Reason opened the door. She took a step forward, her jaw dropped.
“Bloody hell,” she said.
Reason didn’t know what she was looking at. It was not her grandmother’s back yard. There were trees but they had no leaves. They were brown and barren like after a bushfire. But it wasn’t hot. It was as though the summer had vanished.
There was white everywhere. On the ground, clinging to the branches of the trees. Reason looked down at her feet. She was standing in white, and it was cold. Her grandmother’s back porch had disappeared. She was at the top of a few white steps, looking across at a row of buildings that shouldn’t have been there.
It wasn’t her grandmother’s back yard. It wasn’t even day time. The light was wrong. The sky was orangey-grey and she couldn’t see the sun. Was it night? Then why were there no stars? No moon? Was it an eclipse? Had the sky been sucked away? Had the world ended, as she stepped from kitchen to porch?
The world had definitely been turned upside down. Nothing she could see or feel made any sense. Daytime and summer, both had vanished.
The buildings opposite looked like something out of an Escher drawing. There was a rickety iron staircase attached to the outside of each one. Reason wondered if there were stairs inside too. Or maybe they were on the outside because someone forgot about them? But they weren’t even done right. The staircases started too high, even to jump up. Maybe this was a land of kangaroo-people?
In front of the buildings were large white blobs. What on Earth were they?
Soft wet drops hit Reason’s face, and landed in her still-open mouth. Like rain, only softer. The air was full of white drops, like feathers or petals, floating through the air.
Reason walked down the steps watching the gorgeous white dust dancing all around her. She caught some on her tongue and felt it dissolve. She shivered. It tasted like cold, wet air. Reason loved it.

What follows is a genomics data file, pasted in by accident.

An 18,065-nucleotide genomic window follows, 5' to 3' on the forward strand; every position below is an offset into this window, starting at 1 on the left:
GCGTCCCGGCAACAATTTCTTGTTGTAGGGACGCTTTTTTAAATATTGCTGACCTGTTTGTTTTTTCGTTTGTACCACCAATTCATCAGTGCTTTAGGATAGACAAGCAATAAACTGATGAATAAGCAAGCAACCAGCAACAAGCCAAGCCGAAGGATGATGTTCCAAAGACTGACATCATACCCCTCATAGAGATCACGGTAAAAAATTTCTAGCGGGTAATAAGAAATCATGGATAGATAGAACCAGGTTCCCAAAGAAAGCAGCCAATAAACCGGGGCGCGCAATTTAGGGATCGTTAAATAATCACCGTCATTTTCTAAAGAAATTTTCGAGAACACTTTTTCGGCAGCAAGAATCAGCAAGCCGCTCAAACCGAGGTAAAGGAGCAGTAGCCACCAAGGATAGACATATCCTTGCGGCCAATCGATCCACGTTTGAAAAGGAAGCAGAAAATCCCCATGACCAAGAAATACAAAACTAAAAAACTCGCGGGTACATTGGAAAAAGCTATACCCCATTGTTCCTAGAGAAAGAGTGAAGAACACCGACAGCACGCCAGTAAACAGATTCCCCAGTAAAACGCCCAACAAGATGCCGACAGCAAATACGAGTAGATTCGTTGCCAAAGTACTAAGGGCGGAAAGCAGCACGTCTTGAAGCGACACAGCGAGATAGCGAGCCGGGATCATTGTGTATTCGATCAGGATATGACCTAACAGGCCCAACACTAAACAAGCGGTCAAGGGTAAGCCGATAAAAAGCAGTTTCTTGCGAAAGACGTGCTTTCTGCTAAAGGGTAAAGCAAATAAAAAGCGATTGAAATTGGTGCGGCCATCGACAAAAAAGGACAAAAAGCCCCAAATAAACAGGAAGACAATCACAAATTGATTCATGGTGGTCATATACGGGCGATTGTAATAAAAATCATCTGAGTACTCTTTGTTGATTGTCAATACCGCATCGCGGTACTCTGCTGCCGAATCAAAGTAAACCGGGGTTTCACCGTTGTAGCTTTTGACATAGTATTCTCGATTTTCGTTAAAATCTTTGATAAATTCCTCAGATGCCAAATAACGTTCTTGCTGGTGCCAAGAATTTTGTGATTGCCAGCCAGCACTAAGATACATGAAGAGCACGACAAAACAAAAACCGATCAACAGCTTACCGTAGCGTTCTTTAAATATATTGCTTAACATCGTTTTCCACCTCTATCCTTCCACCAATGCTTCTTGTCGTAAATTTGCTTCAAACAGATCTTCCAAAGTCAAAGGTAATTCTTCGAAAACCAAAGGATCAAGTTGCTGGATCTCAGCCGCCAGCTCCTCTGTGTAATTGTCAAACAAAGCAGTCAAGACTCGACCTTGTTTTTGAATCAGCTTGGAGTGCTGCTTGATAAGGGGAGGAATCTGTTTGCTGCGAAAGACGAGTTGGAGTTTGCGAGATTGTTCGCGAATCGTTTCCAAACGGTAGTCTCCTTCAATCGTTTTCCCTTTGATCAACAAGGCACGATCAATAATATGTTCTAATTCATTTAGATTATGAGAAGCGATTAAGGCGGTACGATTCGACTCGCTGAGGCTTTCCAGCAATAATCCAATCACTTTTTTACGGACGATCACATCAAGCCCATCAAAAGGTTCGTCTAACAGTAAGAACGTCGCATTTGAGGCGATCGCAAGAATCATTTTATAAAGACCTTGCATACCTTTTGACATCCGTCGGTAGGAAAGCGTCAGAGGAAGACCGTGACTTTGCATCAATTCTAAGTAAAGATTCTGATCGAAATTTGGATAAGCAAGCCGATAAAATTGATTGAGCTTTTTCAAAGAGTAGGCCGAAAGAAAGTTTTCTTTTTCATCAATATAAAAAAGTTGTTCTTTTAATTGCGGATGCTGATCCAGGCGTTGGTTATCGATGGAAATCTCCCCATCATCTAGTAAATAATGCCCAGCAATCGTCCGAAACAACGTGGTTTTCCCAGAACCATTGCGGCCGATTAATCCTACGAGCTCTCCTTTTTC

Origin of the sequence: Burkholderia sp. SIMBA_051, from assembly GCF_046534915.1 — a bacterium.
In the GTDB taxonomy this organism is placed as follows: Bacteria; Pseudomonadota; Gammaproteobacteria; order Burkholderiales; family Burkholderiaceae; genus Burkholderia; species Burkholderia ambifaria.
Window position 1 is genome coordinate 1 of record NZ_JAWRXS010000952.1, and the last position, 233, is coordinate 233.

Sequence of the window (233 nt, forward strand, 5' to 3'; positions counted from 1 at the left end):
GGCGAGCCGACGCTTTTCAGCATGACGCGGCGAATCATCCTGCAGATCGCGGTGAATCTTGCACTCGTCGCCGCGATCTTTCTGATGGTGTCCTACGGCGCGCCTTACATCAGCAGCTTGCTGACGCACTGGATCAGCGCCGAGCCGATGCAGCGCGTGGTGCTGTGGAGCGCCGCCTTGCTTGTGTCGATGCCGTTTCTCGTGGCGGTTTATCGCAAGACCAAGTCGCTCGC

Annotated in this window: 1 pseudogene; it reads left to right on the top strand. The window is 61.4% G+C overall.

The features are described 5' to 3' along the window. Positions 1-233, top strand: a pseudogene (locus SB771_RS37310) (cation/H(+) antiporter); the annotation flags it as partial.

“Snow,” she said excitedly, proud of herself for figuring it out. “It’s snow.” Reason had never seen so much snow before. In fact, she had never seen any snow before. Traveling with her mother across the outback, she’d met small kids who’d never seen rain.
She spun round and round with her arms stretched, feeling the snow against her bare arms and legs. The brown, green, red houses, the railings, the strange staircases, a mustached face in stone, all flashed by, obscured by the falling snowflakes. She came to a stop, panting.
The big white blobs were cars, she was sure. But they were covered in snow. She was looking at a street. A strange street, certainly, with such tall houses all crowded together, but definitely a street.
The snow, the cold, it was exhilarating. She couldn’t help it–she had to run. Reason sprinted along the footpath, feeling the snow, deliciously cool and soft, splatter against her face, the crunchy dampness of it underneath her bare feet. It felt absolutely fabulous. No wonder people in books liked winter. If this was winter, she liked it too. Then she turned to run back.
That was when Reason realized she didn’t know where “back” was. Stretched out behind her was a row of houses, just like on the other side of the street. They all looked so similar with their iron railings and stone steps. Reason hadn’t thought to notice which house she’d come out of.
At that exact moment Reason also realized she was shivering. Her T-shirt and shorts were soaked. She had no shoes. Snow was cold. She was cold. Very cold.
The snow started coming down even harder.